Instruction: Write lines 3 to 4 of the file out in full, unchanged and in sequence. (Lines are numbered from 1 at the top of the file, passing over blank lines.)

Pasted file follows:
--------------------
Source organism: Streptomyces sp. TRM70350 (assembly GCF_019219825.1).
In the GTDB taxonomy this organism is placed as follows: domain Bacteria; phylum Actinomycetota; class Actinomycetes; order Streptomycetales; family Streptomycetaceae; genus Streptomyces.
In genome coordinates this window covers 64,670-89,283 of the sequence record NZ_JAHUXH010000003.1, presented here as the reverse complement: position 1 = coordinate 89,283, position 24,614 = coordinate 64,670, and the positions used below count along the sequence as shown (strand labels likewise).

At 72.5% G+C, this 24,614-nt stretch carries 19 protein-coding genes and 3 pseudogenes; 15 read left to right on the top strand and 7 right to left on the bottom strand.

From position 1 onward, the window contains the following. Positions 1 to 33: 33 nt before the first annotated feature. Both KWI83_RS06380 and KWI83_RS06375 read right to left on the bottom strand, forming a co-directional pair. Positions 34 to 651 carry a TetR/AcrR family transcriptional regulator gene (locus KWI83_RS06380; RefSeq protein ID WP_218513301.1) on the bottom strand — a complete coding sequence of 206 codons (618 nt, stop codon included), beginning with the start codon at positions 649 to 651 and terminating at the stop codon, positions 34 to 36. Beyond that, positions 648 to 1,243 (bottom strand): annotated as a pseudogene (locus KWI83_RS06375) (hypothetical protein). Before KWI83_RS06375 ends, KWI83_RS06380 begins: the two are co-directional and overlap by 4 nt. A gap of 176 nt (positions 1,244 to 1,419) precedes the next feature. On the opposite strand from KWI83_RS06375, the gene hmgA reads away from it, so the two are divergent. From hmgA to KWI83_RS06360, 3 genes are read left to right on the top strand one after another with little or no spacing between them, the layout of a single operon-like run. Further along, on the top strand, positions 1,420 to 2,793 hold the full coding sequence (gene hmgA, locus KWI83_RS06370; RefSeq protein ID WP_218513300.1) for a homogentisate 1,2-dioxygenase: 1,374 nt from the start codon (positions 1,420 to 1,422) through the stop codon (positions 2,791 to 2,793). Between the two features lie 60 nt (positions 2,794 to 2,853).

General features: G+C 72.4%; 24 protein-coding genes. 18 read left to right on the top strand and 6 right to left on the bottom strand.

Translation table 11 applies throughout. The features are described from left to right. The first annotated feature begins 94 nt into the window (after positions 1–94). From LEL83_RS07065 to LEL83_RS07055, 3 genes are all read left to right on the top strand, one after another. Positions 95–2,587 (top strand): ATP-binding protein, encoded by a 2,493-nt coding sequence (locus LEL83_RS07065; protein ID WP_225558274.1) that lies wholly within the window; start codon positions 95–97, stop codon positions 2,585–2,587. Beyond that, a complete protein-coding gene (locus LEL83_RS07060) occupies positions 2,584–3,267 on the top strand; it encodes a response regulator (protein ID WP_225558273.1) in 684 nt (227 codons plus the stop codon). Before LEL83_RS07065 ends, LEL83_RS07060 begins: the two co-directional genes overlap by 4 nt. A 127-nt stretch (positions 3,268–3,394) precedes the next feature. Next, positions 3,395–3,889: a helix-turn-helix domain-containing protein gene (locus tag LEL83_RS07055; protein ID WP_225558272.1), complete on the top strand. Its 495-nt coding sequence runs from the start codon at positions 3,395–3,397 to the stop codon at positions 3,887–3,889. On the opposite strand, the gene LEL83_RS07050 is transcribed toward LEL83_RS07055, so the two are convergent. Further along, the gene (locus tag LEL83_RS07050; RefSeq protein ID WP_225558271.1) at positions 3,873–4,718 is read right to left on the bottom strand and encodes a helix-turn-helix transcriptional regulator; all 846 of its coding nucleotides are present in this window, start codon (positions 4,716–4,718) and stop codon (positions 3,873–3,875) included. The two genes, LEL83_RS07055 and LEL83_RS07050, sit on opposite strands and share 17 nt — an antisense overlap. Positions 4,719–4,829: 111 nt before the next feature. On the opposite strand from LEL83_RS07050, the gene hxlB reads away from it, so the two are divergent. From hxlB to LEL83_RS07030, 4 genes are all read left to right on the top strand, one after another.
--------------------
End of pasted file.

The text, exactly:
In genome coordinates this window covers 64,670-89,283 of the sequence record NZ_JAHUXH010000003.1, presented here as the reverse complement: position 1 = coordinate 89,283, position 24,614 = coordinate 64,670, and the positions used below count along the sequence as shown (strand labels likewise).

At 72.5% G+C, this 24,614-nt stretch carries 19 protein-coding genes and 3 pseudogenes; 15 read left to right on the top strand and 7 right to left on the bottom strand.